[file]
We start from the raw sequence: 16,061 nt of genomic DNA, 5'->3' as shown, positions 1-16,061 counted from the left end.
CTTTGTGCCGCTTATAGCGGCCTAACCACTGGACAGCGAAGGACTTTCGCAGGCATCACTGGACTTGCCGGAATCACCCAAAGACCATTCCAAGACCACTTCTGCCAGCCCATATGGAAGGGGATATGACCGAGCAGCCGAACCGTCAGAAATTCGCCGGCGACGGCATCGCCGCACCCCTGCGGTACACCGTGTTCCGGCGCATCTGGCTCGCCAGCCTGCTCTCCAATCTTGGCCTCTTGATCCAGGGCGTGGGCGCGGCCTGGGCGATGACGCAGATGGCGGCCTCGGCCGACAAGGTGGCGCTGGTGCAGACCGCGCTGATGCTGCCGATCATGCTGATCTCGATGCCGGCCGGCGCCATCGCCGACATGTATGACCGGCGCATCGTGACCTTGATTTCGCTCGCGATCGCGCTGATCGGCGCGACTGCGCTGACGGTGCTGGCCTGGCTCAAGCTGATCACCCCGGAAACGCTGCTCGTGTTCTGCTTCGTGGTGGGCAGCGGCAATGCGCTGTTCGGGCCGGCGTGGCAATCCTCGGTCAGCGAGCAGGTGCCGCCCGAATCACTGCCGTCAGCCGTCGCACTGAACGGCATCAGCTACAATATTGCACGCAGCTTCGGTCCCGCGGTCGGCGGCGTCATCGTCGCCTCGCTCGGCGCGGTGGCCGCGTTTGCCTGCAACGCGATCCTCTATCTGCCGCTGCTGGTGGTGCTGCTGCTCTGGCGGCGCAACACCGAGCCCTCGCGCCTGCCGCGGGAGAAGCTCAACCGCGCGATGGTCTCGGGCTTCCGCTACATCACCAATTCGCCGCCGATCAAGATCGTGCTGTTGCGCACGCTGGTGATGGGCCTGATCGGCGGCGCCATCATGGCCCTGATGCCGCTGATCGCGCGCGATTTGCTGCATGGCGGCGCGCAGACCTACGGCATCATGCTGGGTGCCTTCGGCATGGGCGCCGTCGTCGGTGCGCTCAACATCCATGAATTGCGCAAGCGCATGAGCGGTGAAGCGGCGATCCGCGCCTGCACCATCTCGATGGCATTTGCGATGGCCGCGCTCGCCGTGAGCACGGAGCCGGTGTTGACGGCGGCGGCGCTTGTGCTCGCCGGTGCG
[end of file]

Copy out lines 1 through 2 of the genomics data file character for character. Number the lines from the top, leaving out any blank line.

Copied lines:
We start from the raw sequence: 16,061 nt of genomic DNA, 5'->3' as shown, positions 1-16,061 counted from the left end.
CTTTGTGCCGCTTATAGCGGCCTAACCACTGGACAGCGAAGGACTTTCGCAGGCATCACTGGACTTGCCGGAATCACCCAAAGACCATTCCAAGACCACTTCTGCCAGCCCATATGGAAGGGGATATGACCGAGCAGCCGAACCGTCAGAAATTCGCCGGCGACGGCATCGCCGCACCCCTGCGGTACACCGTGTTCCGGCGCATCTGGCTCGCCAGCCTGCTCTCCAATCTTGGCCTCTTGATCCAGGGCGTGGGCGCGGCCTGGGCGATGACGCAGATGGCGGCCTCGGCCGACAAGGTGGCGCTGGTGCAGACCGCGCTGATGCTGCCGATCATGCTGATCTCGATGCCGGCCGGCGCCATCGCCGACATGTATGACCGGCGCATCGTGACCTTGATTTCGCTCGCGATCGCGCTGATCGGCGCGACTGCGCTGACGGTGCTGGCCTGGCTCAAGCTGATCACCCCGGAAACGCTGCTCGTGTTCTGCTTCGTGGTGGGCAGCGGCAATGCGCTGTTCGGGCCGGCGTGGCAATCCTCGGTCAGCGAGCAGGTGCCGCCCGAATCACTGCCGTCAGCCGTCGCACTGAACGGCATCAGCTACAATATTGCACGCAGCTTCGGTCCCGCGGTCGGCGGCGTCATCGTCGCCTCGCTCGGCGCGGTGGCCGCGTTTGCCTGCAACGCGATCCTCTATCTGCCGCTGCTGGTGGTGCTGCTGCTCTGGCGGCGCAACACCGAGCCCTCGCGCCTGCCGCGGGAGAAGCTCAACCGCGCGATGGTCTCGGGCTTCCGCTACATCACCAATTCGCCGCCGATCAAGATCGTGCTGTTGCGCACGCTGGTGATGGGCCTGATCGGCGGCGCCATCATGGCCCTGATGCCGCTGATCGCGCGCGATTTGCTGCATGGCGGCGCGCAGACCTACGGCATCATGCTGGGTGCCTTCGGCATGGGCGCCGTCGTCGGTGCGCTCAACATCCATGAATTGCGCAAGCGCATGAGCGGTGAAGCGGCGATCCGCGCCTGCACCATCTCGATGGCATTTGCGATGGCCGCGCTCGCCGTGAGCACGGAGCCGGTGTTGACGGCGGCGGCGCTTGTGCTCGCCGGTGCG